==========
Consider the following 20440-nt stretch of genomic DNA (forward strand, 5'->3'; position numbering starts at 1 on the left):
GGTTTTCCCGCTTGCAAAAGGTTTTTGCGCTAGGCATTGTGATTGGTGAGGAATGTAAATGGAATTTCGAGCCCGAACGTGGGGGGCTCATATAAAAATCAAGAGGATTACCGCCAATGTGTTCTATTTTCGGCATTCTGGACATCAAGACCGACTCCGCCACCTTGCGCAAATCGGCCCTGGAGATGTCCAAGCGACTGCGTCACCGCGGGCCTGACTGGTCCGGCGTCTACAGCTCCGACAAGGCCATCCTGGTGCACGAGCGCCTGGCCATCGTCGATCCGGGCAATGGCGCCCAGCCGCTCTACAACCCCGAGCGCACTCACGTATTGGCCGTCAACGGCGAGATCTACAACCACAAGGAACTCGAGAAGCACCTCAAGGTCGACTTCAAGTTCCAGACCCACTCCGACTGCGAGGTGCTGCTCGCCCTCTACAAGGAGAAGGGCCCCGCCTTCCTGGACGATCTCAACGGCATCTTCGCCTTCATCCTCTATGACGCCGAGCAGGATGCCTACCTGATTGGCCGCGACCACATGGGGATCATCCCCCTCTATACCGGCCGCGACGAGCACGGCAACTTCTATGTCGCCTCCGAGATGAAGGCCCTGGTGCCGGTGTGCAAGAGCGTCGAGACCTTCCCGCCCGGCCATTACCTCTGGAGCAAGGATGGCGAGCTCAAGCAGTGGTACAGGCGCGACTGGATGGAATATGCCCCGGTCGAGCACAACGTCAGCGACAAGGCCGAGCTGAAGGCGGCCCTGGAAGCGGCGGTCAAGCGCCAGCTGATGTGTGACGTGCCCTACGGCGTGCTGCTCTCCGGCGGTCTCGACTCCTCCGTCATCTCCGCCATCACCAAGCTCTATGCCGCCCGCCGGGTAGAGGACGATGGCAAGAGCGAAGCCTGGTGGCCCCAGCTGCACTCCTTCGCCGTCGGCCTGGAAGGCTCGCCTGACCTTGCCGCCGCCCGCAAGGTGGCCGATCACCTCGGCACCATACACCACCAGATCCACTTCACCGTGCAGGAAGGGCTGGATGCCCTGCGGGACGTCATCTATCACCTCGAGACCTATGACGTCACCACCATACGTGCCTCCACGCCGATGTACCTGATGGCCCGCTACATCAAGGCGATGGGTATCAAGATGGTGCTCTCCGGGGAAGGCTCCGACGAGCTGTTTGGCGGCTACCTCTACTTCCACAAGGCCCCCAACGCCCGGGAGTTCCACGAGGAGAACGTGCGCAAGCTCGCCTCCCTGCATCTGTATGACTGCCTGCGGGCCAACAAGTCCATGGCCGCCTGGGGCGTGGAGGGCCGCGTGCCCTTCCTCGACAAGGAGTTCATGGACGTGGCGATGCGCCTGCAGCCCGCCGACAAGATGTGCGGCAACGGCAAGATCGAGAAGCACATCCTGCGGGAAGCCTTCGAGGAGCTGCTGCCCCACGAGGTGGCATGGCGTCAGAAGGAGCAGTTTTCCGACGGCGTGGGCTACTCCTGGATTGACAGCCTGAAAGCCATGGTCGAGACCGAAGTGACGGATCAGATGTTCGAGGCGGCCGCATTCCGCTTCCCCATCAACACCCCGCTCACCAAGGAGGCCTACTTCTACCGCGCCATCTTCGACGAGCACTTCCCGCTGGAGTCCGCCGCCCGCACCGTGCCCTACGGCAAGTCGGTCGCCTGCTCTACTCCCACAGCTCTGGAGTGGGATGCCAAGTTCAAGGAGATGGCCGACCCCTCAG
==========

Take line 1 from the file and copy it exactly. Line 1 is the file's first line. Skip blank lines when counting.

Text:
Consider the following 20440-nt stretch of genomic DNA (forward strand, 5'->3'; position numbering starts at 1 on the left):